Lives of the fellows

William Dobinson Halliburton

b.21 June 1860 d.21 May 1931
BSc Lond(1879) MD(1883) Hon LLD Aberd Toronto FRCP(1892) FRS

William Halliburton was born in London, the only son of Thomas Halliburton of Upper Norwood and his wife Mary Homan. From University College School he went on to University College, London, where he graduated in 1879 as B.Sc. and in 1883 as M.B, afterwards acting as house physician in the Hospital. In the latter year he won the Sharpey scholarship and became assistant professor of physiology under Sharpey-Schafer. He was awarded the science research medal in 1885 and then paid a brief visit to Vienna. In these early years he lectured on physiology at the London School of Medicine for Women. In 1890 he left University College on being nominated to the chair of physiology at King’s, which he occupied for the next thirty-three years. As dean of the King’s medical faculty from 1901 to 1904, he proved his administrative ability at a period of difficulty and financial stress for the College.

It was as a physiologist, and particularly as an inspiring guide to his pupils and assistants, that Halliburton made his name familiar throughout the medical world. One of the founders of the science of biochemistry, he wrote a Textbook of Chemical Physiology and Pathology (1891), which was a landmark in its day. His Essentials of Chemical Physiology (1893) reached a thirteenth edition, edited by other hands, in 1936. But his most popular work was "Halliburton’s" Physiology (1896), the successor to "Kirkes’s" Physiology, which, under his authorship, was issued in nineteen editions before making way for "McDowall’s" Handbook of Physiology. At the Royal College of Physicians he was Goulstonian Lecturer (1893), Croonian Lecturer (1901), Oliver-Sharpey Lecturer (1907) and Baly Medallist (1911). Halliburton was a lucid and eloquent lecturer and a jovial, approachable figure, loved by his students. He married in 1886 Annie, daughter of James Dawes; they had no children. He died at Exeter.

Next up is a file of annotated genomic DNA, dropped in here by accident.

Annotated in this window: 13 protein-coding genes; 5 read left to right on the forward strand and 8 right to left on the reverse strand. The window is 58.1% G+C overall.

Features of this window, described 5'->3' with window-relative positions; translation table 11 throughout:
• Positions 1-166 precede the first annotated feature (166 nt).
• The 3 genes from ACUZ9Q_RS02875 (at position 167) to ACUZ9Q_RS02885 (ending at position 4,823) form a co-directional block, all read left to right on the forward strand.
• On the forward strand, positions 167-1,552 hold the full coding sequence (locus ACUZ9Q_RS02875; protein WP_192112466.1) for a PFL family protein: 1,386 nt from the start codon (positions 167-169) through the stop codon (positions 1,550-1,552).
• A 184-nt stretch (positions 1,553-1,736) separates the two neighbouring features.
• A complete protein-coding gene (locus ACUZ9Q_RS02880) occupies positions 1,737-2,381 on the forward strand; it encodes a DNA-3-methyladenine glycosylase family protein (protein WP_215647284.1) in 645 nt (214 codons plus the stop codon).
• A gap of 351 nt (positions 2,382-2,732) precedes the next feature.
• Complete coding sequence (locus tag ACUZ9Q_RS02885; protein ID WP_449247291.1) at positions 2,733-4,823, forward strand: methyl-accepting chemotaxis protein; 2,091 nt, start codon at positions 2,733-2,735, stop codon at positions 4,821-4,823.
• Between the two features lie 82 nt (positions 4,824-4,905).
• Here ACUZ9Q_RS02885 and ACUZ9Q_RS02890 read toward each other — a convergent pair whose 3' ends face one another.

G H Brown

[Lancet, 1931; B.M.J., 1931; Lyle, 398; D.N.B., 1931-40, 391]

(Volume IV, page 356)

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